EXEMPTIONS FROM RESTRICTIONS AND OBSTACLES TO ABORTION ACCESS
TST insists that certain restrictions interfere with our religious practices. The rights of religious organizations to receive special consideration due to their beliefs has been repeatedly affirmed in courts and this position is further supported by Religious Freedom Restoration Act (RFRA) laws.
Withholding of medical information
One of the fundamental tenets of TST is the need for best scientific information to inform our lives, actions, and decisions. When medical professionals withhold information, they directly interfere with our religious practices. In Pennsylvania, North Dakota, South Dakota, Utah, Idaho, Indiana, Missouri, Minnesota, North Carolina, and Arizona, doctors are not required to inform women of complications that may lead them to consider terminating their pregnancies. TST intends to take legal action to require doctors to inform their patients who share our beliefs that they might withhold this kind of information. If they fail to disclose in this scenario, they would be criminally violating their patient’s civil rights.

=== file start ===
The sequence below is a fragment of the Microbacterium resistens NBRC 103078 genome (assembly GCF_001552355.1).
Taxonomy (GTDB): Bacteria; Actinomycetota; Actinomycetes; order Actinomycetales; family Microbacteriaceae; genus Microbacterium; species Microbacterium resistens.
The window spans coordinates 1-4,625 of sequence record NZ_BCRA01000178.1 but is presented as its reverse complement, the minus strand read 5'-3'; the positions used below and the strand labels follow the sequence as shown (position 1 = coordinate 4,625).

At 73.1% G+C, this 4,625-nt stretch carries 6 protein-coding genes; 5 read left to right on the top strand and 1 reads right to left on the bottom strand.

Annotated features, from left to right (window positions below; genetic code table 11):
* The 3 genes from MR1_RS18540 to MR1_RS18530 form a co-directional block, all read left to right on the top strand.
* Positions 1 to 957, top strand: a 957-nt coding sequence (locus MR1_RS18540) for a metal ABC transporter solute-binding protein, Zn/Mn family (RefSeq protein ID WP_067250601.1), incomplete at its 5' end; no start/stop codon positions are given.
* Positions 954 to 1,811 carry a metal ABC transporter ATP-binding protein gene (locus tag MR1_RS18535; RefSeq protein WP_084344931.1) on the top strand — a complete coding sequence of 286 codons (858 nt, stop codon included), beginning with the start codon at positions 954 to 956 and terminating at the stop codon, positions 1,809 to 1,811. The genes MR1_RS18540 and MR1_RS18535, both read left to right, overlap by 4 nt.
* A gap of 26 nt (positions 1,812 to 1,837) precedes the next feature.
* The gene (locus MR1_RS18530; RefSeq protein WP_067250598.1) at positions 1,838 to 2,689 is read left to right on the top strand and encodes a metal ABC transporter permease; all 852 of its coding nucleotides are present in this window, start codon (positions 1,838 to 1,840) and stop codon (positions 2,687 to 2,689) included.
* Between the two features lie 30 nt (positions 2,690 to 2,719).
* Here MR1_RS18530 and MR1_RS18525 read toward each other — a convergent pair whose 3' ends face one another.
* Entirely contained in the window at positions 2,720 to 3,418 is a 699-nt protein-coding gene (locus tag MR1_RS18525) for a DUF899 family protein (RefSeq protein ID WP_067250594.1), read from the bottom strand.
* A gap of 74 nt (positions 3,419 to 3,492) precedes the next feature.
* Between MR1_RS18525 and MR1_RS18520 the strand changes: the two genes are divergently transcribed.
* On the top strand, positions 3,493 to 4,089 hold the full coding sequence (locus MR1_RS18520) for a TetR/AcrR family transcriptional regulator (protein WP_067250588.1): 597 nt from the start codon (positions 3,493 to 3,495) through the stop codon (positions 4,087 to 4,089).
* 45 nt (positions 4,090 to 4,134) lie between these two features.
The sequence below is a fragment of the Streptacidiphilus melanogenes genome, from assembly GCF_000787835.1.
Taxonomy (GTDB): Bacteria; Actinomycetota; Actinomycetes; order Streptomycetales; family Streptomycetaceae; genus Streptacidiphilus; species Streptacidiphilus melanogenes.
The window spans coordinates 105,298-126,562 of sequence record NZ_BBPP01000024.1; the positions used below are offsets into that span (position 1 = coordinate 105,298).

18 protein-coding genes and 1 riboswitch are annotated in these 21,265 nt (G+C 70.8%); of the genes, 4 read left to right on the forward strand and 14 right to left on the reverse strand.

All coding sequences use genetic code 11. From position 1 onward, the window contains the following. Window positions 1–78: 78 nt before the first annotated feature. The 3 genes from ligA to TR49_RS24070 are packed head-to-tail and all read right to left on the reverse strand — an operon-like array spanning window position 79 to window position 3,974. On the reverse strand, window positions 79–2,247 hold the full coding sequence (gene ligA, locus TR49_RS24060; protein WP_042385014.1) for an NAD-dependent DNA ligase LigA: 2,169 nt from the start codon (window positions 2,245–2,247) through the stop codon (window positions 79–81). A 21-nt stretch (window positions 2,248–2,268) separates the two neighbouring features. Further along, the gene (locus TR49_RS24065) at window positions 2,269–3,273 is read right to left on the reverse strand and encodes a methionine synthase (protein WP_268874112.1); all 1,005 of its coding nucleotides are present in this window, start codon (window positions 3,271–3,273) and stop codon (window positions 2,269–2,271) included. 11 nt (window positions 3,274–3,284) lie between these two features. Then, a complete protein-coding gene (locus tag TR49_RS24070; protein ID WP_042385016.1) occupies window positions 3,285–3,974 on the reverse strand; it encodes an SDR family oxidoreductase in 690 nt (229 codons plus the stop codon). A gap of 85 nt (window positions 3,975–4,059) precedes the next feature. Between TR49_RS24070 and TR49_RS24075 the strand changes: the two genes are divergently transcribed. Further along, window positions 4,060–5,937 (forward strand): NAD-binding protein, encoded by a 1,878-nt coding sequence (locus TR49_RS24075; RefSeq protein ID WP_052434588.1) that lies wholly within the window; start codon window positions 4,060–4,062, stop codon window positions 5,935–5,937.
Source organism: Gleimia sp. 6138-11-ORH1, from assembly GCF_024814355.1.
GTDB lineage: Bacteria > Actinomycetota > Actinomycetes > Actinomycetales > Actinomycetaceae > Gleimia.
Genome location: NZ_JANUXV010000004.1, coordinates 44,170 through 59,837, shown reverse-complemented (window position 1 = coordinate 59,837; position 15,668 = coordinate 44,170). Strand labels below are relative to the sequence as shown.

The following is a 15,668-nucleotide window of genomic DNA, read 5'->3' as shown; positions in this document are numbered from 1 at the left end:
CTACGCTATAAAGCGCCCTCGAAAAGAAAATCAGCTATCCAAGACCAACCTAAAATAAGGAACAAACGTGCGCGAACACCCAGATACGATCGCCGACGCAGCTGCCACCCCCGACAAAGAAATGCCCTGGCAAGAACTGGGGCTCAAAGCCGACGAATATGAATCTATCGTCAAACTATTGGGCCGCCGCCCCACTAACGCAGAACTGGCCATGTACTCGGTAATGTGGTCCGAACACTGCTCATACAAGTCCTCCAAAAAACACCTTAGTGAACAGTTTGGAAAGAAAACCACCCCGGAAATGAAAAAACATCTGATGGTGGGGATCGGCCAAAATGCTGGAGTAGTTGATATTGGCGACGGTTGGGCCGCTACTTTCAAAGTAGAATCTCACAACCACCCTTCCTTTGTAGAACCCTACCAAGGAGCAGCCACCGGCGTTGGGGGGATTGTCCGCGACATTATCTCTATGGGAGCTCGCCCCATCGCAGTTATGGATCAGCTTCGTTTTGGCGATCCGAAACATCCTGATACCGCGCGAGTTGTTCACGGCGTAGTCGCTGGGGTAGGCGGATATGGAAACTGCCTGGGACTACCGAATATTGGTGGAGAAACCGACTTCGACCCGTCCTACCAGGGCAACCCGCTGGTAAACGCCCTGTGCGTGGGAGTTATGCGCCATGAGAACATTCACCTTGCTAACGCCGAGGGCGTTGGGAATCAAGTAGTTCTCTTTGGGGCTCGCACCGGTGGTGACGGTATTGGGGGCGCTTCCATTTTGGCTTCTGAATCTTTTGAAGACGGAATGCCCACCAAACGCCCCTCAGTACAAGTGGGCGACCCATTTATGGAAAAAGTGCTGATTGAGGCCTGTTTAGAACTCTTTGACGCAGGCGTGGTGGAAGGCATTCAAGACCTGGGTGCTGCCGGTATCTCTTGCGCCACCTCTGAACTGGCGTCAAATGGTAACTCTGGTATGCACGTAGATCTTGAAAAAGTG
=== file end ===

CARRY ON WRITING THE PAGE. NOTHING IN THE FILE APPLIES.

Fetal burial rules
While no state has successfully passed a rule requiring health care facilities to bury or cremate fetal remains from spontaneous or induced abortion or ectopic pregnancy regardless of their patients’ wishes, enactment would clearly be a violation of the long-established domain of religious entities to handle the remains of the deceased. TST asserts its religious right to treat human tissue as medical waste.
Department of Health and Human Services conscience and religious freedom rule
TST members, and those who share our beliefs, believe that enforcing mandatory waiting periods and counseling, providing unnecessary ultrasounds, and forcing patients to listen to a fetal heartbeat against their wishes violates our conscience. TST asserts that TST members and those who share our beliefs should not be forced to violate their conscience when providing abortion care and therefore not be bound by restrictions on access that serve no medical need.